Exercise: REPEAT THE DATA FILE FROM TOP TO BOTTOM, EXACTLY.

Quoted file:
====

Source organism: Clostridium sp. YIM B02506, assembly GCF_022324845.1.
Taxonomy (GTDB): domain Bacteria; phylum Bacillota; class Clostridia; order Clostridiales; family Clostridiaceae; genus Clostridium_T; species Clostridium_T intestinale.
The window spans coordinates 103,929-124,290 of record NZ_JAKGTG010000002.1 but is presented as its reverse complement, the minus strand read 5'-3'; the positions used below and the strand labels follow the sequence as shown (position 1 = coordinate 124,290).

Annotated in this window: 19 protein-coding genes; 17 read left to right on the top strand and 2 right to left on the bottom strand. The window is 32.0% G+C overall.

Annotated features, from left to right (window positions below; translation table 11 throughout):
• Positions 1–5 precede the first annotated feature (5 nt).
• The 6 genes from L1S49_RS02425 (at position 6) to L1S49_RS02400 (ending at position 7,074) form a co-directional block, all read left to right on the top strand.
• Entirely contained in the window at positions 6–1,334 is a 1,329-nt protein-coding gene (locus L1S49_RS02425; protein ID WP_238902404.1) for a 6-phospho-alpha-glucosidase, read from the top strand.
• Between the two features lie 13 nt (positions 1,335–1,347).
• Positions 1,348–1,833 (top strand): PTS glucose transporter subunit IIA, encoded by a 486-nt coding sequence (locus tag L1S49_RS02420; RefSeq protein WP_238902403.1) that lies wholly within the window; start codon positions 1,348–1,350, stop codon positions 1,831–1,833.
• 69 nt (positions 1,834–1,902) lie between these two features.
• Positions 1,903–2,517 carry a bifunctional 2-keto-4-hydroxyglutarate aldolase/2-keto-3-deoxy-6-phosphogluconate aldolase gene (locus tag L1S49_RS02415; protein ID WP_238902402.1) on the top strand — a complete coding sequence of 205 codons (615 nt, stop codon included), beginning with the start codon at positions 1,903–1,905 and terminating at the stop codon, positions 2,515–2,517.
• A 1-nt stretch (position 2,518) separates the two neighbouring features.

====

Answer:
Source organism: Clostridium sp. YIM B02506, assembly GCF_022324845.1.
Taxonomy (GTDB): domain Bacteria; phylum Bacillota; class Clostridia; order Clostridiales; family Clostridiaceae; genus Clostridium_T; species Clostridium_T intestinale.
The window spans coordinates 103,929-124,290 of record NZ_JAKGTG010000002.1 but is presented as its reverse complement, the minus strand read 5'-3'; the positions used below and the strand labels follow the sequence as shown (position 1 = coordinate 124,290).

Annotated in this window: 19 protein-coding genes; 17 read left to right on the top strand and 2 right to left on the bottom strand. The window is 32.0% G+C overall.

Annotated features, from left to right (window positions below; translation table 11 throughout):
• Positions 1–5 precede the first annotated feature (5 nt).
• The 6 genes from L1S49_RS02425 (at position 6) to L1S49_RS02400 (ending at position 7,074) form a co-directional block, all read left to right on the top strand.
• Entirely contained in the window at positions 6–1,334 is a 1,329-nt protein-coding gene (locus L1S49_RS02425; protein ID WP_238902404.1) for a 6-phospho-alpha-glucosidase, read from the top strand.
• Between the two features lie 13 nt (positions 1,335–1,347).
• Positions 1,348–1,833 (top strand): PTS glucose transporter subunit IIA, encoded by a 486-nt coding sequence (locus tag L1S49_RS02420; RefSeq protein WP_238902403.1) that lies wholly within the window; start codon positions 1,348–1,350, stop codon positions 1,831–1,833.
• 69 nt (positions 1,834–1,902) lie between these two features.
• Positions 1,903–2,517 carry a bifunctional 2-keto-4-hydroxyglutarate aldolase/2-keto-3-deoxy-6-phosphogluconate aldolase gene (locus tag L1S49_RS02415; protein ID WP_238902402.1) on the top strand — a complete coding sequence of 205 codons (615 nt, stop codon included), beginning with the start codon at positions 1,903–1,905 and terminating at the stop codon, positions 2,515–2,517.
• A 1-nt stretch (position 2,518) separates the two neighbouring features.